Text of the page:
Karen H. Rothenberg, J.D., M.P.A.
MSA SC 3520-14671
Karen H. Rothenberg is a highly motivated and accomplished female community leader, not only does she work hard at improving social policy but she takes action “to educate the next generation of leaders on issues as diverse as public health, homeland security, environmental protection, criminal justice, corporate governance, tobacco control, technology and economic development, and women, leadership and equality.”1 Her desires to make positive social changes have led her to her current position as the Dean and Marjorie Cook Professor of Law at the University of Maryland Law School where she feels comfortable addressing the intersecting issues of medicine, science, and the law.2 Dean Rothenberg strives for balance in her objectives; she acts as a strong leader while at the same time investing in her community as an educator and activist for improved social policy with a large working focus on genetic issues, both male and female of all ages.
“Historically a trailblazer, Dean Rothenberg was a member of the first graduating class of women at Princeton University, where she received both her B.A., magna cum laude, and M.P.A. from the Wilson School of Public and International Affairs (1973).”3 After this enormous accomplishment, Rothenberg went on to earn her Master of Public Affairs degree at Princeton (1974) and later her Juris Doctorate from the University of Virginia Law School (UVA) (1979). She was an Order of the Coif graduate from UVA and started her career in law with the Washington D.C. law firm of Covington and Burling, a nationally established firm.4
In 1983, Rothenberg resigned from the law firm and accepted an offer to teach law at the University of Maryland Law School. When the university first recruited Rothenberg, she had a vision in mind to unite her specialty in law with the surrounding healthcare institutions. She said in an interview about accepting the position, “If I could do something to get all these schools to work together, I might be interested.”5 Rothenberg joined the faculty and was quickly promoted from assistant professor to associate and soon after to full professor, primarily focusing on healthcare issues. With a motive to educate and make positive changes, Rothenberg quickly found that there was a desire by the student body and the University for a new healthcare program in the law school. She now takes credit as the founding director of the Law and Healthcare program at the University of Maryland Law School, which is currently ranked number two nationally by U.S. News and World Report.6 As a woman, she also challenges feminine social policy issues that lack egalitarian application. This motive led Rothenberg to leave the Law and Health Care Program at the University to work at the National Institute of Health (NIH) in the Office of Research on Women’s Health from September 1995 to May 1996, a nationally committed organization to the improvement of policy on women’s health.7 Once she returned to her law school, she remained on various national healthcare committees concerned with the ethics and research of genetics and human development, which has moved her to coordinate on legislative approaches for social policy change and testify before Congress.8 She also won the Joseph Healey Health Law Teachers Award from the American Society of Law, Medicine, and Ethics in 1996.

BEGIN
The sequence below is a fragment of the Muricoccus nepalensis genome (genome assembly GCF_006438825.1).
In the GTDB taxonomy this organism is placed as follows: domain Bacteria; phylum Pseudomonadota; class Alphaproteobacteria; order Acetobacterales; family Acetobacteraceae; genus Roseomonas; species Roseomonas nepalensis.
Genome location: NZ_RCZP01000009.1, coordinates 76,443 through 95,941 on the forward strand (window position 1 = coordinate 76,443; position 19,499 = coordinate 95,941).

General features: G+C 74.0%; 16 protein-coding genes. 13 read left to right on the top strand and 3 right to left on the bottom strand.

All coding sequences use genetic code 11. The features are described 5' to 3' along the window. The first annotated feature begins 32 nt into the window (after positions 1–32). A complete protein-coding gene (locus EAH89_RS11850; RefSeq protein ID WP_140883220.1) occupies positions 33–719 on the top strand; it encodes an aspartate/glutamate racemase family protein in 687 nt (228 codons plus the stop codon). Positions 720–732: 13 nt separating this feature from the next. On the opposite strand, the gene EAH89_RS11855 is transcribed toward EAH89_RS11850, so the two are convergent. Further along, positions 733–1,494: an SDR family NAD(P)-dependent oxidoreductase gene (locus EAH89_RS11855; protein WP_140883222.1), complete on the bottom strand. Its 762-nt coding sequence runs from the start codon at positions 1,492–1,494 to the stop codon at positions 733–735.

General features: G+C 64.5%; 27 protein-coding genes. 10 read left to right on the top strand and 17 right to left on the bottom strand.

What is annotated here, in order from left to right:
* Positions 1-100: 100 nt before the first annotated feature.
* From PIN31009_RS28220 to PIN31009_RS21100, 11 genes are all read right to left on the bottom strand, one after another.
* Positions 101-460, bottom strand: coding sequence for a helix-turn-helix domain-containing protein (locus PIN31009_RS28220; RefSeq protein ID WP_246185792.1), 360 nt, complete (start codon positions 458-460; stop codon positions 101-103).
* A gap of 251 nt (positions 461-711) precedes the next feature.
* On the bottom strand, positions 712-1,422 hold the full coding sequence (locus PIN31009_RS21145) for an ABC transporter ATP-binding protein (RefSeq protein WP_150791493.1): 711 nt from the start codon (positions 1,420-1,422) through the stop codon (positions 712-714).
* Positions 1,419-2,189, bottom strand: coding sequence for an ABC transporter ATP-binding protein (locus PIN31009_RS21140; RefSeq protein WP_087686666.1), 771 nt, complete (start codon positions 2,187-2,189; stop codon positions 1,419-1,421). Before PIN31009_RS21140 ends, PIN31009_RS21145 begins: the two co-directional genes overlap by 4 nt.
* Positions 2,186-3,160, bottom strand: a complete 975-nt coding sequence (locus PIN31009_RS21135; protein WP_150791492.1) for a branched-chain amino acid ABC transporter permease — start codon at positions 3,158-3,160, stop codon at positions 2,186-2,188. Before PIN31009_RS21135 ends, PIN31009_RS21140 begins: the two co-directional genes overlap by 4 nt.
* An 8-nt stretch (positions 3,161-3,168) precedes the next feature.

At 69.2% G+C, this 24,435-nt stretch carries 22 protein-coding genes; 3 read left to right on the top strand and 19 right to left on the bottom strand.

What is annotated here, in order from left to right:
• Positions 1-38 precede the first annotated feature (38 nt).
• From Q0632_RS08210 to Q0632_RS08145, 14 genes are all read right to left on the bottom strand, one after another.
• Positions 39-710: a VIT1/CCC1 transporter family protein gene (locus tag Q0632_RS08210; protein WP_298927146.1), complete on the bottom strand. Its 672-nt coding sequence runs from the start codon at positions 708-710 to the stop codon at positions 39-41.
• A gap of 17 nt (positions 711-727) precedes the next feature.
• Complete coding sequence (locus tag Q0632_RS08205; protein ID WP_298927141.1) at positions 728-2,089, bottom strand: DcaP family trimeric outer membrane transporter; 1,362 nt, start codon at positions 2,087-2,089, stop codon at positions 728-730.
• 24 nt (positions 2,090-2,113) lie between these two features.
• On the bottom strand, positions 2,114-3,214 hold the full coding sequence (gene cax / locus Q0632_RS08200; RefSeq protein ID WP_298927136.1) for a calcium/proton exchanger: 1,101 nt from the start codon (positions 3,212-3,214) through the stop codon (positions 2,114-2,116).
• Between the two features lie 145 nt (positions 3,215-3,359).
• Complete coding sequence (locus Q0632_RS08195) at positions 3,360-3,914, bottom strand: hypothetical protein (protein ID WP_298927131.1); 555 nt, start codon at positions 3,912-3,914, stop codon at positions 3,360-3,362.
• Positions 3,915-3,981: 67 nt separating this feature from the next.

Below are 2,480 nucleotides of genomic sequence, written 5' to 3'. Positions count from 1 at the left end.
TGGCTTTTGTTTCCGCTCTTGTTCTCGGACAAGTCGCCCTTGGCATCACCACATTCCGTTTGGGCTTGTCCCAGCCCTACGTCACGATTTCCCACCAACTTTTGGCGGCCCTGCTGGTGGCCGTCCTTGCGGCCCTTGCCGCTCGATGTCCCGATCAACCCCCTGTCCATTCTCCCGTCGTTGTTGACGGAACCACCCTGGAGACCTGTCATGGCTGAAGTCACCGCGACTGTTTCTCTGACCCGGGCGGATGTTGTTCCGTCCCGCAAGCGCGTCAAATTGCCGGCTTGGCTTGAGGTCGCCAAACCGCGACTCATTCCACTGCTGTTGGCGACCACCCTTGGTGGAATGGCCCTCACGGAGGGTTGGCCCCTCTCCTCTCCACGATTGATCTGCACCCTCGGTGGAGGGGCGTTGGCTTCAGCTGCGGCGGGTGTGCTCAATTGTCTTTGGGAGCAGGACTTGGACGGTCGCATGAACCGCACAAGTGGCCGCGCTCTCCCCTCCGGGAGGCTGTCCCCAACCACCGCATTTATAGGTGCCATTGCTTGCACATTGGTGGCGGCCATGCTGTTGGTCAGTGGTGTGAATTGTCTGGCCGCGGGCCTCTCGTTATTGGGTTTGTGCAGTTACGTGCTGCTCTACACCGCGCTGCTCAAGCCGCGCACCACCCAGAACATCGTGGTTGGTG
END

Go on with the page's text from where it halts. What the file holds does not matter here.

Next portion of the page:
After teaching in the health care program for nearly seventeen years, the University of Maryland Law School offered Karen Rothenberg the position of Dean in 2000. Professor C. Christopher Brown, a faculty peer, commented on her new appointment, “a very good choice. Karen’s very personable and approachable and she’s excellent with people…she also has the ability to bridge the various factions in the faculty…the law school’s reputation is being advanced by its specialty programs and her health law clinic background is a natural fit.”9 As the first female to head the law school in its 185-year history, Rothenberg feels comfortable with leading and improving the law school; she says, “Teaching is about finding what someone is passionate about and giving them the tools they need to realize that…”10 At the time of her appointment, she was “one of about twenty female law school deans in the country.”11 As a female dean, she avidly supports women’s opportunity and encourages their leadership roles. Dean Rothenberg participates in the law school’s Women, Leadership, and Equality Program where she “supports the mentoring of women law school students to develop the leadership skills for success in public service, the judiciary, law firms, higher education, business and nonprofit organizations.”12 As of 2007 U.S. News and World Report ranked the University of Maryland Law School at thirty six in the nation, an improvement from its rank of fifty in 2001, for which Dean Rothenberg is greatly responsible.13